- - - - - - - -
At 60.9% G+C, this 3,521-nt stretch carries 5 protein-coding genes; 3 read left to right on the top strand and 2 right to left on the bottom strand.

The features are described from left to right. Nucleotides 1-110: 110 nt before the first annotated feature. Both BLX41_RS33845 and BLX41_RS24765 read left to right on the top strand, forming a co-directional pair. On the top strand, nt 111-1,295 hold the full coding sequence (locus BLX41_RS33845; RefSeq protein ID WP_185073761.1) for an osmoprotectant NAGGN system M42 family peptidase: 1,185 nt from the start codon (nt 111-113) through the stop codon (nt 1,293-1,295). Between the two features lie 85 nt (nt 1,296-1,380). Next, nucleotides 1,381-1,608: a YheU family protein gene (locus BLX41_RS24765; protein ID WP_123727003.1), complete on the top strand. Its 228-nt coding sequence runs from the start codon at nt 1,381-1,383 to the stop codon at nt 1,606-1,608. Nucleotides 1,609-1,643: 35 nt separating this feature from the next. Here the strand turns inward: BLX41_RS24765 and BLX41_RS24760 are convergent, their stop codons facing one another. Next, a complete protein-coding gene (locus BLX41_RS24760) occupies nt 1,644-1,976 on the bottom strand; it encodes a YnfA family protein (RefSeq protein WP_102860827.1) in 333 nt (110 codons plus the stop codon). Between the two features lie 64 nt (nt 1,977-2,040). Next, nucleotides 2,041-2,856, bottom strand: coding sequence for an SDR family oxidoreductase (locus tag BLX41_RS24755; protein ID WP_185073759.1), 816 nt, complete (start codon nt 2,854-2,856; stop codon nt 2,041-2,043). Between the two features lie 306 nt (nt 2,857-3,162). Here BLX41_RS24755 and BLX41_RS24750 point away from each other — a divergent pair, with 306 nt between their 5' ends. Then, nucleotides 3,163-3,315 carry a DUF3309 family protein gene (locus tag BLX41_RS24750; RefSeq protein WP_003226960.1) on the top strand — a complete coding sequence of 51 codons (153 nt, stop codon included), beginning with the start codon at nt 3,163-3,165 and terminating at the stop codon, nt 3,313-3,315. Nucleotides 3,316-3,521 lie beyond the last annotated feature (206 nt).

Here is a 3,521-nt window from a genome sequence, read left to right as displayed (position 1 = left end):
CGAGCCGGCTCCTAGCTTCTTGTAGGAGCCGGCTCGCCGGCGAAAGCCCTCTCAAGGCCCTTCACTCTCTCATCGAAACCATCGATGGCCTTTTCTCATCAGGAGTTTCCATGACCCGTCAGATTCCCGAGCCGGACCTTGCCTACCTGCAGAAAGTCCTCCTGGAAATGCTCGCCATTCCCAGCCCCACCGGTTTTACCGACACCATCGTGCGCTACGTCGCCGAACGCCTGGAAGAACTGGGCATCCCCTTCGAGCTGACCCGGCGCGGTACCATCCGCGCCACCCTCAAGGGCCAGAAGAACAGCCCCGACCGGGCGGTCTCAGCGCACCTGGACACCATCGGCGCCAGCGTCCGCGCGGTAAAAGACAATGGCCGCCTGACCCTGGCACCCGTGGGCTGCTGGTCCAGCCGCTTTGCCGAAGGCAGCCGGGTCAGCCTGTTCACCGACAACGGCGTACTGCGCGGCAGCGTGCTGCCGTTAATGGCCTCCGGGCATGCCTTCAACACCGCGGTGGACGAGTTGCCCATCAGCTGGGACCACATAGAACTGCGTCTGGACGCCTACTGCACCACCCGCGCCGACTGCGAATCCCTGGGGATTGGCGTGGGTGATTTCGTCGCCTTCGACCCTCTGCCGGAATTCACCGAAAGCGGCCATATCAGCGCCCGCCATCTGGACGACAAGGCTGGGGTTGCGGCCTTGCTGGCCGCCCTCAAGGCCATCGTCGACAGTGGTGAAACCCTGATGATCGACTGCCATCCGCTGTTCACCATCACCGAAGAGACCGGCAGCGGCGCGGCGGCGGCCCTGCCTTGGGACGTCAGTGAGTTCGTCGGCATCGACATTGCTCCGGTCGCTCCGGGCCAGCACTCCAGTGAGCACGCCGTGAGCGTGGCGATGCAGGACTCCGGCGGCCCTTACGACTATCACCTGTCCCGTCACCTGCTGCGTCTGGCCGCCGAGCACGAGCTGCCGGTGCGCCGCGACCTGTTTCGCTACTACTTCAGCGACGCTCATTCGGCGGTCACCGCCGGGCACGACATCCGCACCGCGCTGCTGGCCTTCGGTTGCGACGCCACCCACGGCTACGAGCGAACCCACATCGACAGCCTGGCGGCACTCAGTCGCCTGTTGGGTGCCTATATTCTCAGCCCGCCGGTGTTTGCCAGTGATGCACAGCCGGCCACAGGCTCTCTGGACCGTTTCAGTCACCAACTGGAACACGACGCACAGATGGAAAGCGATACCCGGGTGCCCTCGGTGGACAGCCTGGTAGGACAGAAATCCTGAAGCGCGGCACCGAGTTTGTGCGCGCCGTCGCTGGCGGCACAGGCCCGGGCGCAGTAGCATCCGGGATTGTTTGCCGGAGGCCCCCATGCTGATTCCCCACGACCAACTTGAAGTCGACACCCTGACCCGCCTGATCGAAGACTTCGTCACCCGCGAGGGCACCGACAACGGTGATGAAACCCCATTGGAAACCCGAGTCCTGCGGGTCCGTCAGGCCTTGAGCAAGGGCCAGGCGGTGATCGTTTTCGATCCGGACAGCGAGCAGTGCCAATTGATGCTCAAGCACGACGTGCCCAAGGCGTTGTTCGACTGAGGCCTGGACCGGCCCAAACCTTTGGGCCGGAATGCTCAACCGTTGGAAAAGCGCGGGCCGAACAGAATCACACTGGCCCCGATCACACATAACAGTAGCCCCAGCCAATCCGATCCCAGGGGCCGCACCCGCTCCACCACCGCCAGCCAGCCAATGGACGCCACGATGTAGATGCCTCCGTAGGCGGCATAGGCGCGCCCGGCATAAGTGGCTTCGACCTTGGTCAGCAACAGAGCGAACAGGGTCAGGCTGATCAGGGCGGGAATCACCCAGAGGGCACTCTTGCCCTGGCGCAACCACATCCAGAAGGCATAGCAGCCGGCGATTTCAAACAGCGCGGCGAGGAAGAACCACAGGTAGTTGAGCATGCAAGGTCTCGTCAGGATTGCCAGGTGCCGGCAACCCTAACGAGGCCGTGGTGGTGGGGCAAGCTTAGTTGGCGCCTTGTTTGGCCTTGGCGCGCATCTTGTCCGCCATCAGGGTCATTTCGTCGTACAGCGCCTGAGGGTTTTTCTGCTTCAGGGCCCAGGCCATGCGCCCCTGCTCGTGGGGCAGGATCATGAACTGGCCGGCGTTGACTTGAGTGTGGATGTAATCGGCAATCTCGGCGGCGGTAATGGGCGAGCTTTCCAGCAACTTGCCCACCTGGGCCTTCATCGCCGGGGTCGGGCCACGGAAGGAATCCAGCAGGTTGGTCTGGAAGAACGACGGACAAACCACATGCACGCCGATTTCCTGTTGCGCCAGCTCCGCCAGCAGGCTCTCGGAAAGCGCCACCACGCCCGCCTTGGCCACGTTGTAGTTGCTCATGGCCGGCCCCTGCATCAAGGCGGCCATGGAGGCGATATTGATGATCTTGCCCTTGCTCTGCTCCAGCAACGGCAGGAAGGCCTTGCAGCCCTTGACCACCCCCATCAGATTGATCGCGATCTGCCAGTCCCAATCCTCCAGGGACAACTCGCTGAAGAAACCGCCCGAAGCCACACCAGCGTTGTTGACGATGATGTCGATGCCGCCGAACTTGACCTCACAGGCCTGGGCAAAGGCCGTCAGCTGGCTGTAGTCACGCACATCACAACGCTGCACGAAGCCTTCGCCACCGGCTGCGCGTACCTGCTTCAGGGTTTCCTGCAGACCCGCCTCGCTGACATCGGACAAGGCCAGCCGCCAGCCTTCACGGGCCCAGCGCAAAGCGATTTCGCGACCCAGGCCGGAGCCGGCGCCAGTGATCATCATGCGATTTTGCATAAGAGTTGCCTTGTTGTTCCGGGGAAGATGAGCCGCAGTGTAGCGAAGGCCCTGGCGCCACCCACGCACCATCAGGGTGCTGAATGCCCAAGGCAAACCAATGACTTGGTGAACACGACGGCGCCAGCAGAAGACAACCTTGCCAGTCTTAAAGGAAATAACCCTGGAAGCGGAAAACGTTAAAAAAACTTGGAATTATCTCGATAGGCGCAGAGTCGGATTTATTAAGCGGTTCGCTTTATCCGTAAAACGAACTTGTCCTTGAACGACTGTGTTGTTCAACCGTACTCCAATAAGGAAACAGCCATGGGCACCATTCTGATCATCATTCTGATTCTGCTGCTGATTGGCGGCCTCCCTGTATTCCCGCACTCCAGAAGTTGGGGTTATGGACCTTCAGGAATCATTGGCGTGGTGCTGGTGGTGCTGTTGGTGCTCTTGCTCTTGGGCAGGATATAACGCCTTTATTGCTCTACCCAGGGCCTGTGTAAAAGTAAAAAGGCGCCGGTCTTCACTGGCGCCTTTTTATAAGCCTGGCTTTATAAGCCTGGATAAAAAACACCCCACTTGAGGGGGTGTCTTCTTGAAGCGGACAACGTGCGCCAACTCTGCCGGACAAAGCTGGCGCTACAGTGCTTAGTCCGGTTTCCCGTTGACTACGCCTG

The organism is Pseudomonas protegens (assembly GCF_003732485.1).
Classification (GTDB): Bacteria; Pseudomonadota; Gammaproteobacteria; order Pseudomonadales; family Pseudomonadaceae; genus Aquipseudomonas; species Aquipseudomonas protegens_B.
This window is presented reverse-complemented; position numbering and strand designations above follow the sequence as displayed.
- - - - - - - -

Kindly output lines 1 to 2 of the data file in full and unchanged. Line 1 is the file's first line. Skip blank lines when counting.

At 60.9% G+C, this 3,521-nt stretch carries 5 protein-coding genes; 3 read left to right on the top strand and 2 right to left on the bottom strand.

The features are described from left to right. Nucleotides 1-110: 110 nt before the first annotated feature. Both BLX41_RS33845 and BLX41_RS24765 read left to right on the top strand, forming a co-directional pair. On the top strand, nt 111-1,295 hold the full coding sequence (locus BLX41_RS33845; RefSeq protein ID WP_185073761.1) for an osmoprotectant NAGGN system M42 family peptidase: 1,185 nt from the start codon (nt 111-113) through the stop codon (nt 1,293-1,295). Between the two features lie 85 nt (nt 1,296-1,380). Next, nucleotides 1,381-1,608: a YheU family protein gene (locus BLX41_RS24765; protein ID WP_123727003.1), complete on the top strand. Its 228-nt coding sequence runs from the start codon at nt 1,381-1,383 to the stop codon at nt 1,606-1,608. Nucleotides 1,609-1,643: 35 nt separating this feature from the next. Here the strand turns inward: BLX41_RS24765 and BLX41_RS24760 are convergent, their stop codons facing one another. Next, a complete protein-coding gene (locus BLX41_RS24760) occupies nt 1,644-1,976 on the bottom strand; it encodes a YnfA family protein (RefSeq protein WP_102860827.1) in 333 nt (110 codons plus the stop codon). Between the two features lie 64 nt (nt 1,977-2,040). Next, nucleotides 2,041-2,856, bottom strand: coding sequence for an SDR family oxidoreductase (locus tag BLX41_RS24755; protein ID WP_185073759.1), 816 nt, complete (start codon nt 2,854-2,856; stop codon nt 2,041-2,043). Between the two features lie 306 nt (nt 2,857-3,162). Here BLX41_RS24755 and BLX41_RS24750 point away from each other — a divergent pair, with 306 nt between their 5' ends. Then, nucleotides 3,163-3,315 carry a DUF3309 family protein gene (locus tag BLX41_RS24750; RefSeq protein WP_003226960.1) on the top strand — a complete coding sequence of 51 codons (153 nt, stop codon included), beginning with the start codon at nt 3,163-3,165 and terminating at the stop codon, nt 3,313-3,315. Nucleotides 3,316-3,521 lie beyond the last annotated feature (206 nt).